- Canada Education Savings Grant: The government will give you $500 (or 20%) for every $2,500 you contribute per year per child. Contribute the max for 10 years and that means you get $5,000 free money plus the interest. Based on your net family income, you may be eligible for an additional 20% on the first $500 of annual RESP contributions.To save $2,500 per year, you need to find a few pennies over $200 per month. Your Coach will help. Even if you don't hit the max number, the free money still adds up. The lifetime maximum you can receive is $7,200.
- Canada Learning Bond: You may be eligible for the Canada Learning Bond as well. This bond is for families who are eligible to receive the National Child Benefit. The maximum amount available is $2,000.
- Visit www.serviceCanada.ca and follow the links to raising a family for more details on available government grants.
- An RESP is tax-deferred - not tax-deductable. The beneficiary must be a Canadian resident.
- The maximum lifetime contribution is $50,000.
- Annual contribution deadline is December 31.
A Libro Coach is always available to provide you with advice to build an effective registered education savings plan. We can help you choose the right investments and will review your plan with you on a regular basis to ensure it remains in line with your goals, time horizon and risk tolerance.
Get started by talking to a Libro Coach today.
For more detailed information about RESPs, click here.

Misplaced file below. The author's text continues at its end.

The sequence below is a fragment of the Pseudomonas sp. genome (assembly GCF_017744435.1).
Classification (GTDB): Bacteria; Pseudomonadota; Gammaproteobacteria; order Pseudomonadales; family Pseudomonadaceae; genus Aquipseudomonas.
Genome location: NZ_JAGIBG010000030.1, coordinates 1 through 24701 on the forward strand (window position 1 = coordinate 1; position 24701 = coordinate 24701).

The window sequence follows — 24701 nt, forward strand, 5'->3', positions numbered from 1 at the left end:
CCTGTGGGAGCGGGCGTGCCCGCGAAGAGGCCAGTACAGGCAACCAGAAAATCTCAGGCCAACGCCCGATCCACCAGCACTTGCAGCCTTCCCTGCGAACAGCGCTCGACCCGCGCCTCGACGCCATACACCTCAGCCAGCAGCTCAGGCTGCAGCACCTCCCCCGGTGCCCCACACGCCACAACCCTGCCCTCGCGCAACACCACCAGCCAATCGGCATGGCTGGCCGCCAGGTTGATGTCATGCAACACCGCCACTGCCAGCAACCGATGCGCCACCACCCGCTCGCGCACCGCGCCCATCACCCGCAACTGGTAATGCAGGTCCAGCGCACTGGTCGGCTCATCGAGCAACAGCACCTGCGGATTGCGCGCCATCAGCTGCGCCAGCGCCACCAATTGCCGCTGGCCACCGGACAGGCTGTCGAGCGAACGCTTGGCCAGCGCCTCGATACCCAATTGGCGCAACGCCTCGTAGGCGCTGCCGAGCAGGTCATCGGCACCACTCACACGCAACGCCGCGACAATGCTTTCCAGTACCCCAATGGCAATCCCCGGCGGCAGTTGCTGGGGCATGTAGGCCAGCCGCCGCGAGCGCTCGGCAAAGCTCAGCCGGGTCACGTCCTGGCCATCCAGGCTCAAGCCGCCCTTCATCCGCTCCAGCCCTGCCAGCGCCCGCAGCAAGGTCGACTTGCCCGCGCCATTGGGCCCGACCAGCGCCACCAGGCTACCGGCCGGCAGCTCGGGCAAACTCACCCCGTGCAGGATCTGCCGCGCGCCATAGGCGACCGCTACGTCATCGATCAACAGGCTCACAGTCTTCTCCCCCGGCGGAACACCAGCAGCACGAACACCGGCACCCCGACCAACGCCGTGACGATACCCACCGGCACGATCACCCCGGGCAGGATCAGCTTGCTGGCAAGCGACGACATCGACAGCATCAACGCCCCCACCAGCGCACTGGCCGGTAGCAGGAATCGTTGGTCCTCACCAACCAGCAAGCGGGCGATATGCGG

Tax-Free Savings Accounts
Tax-Free Savings Accounts (TFSAs) were created to help Canadians save and grow their money outside their RRSPs. Good idea; get the details here - Libro offers many investment options to help your TFSAs contributions grow tax-free.
Even better, we help you create strategies to find balance between RRSP contributions, RESP contributions, TFSA contributions and contributing to your need for new shoes, a new truck or the odd night out for dinner from time to time.
Registered Disability Savings Plan
People with disabilities and their families face a distinct set of financial challenges throughout their lives. To help address these challenges the Government of Canada introduced the Registered Disability Savings Plan (RDSP). The RDSP is designed to help build long-term financial security for people with disabilities. An RSDP makes it easier to accumulate funds by providing assisted savings and tax-deferred investment growth.
What is an RDSP?
The RDSP is a tax-deferred savings vehicle introduced by the Government of Canada to help parents and others save for the long-term financial security of people with severe disabilities.
A Canadian resident under the age of 60 who is eligible for the Disability Tax Credit (DTC) is eligible for an RDSP. The DTC is available to individuals who have mental or physical impairments that markedly restrict their ability to perform one or more of the basic activities of living (i.e., speaking, hearing or walking). The impairment must be expected to last a period of one or more years, and a physician must certify the extent of the disability. Individuals can apply to the Canada Revenue Agency (CRA) for the DTC using form T2201.
To qualify for an RDSP, you must:
- Be eligible for the Disability Tax Credit
- Be a resident of Canada
- Be less than 60 years of age
- Have a valid Social Insurance Number
Talk with a Libro coach to see if RDSPs make sense for your financial plan.
You can also learn more about RDSPs at the CRA's website here.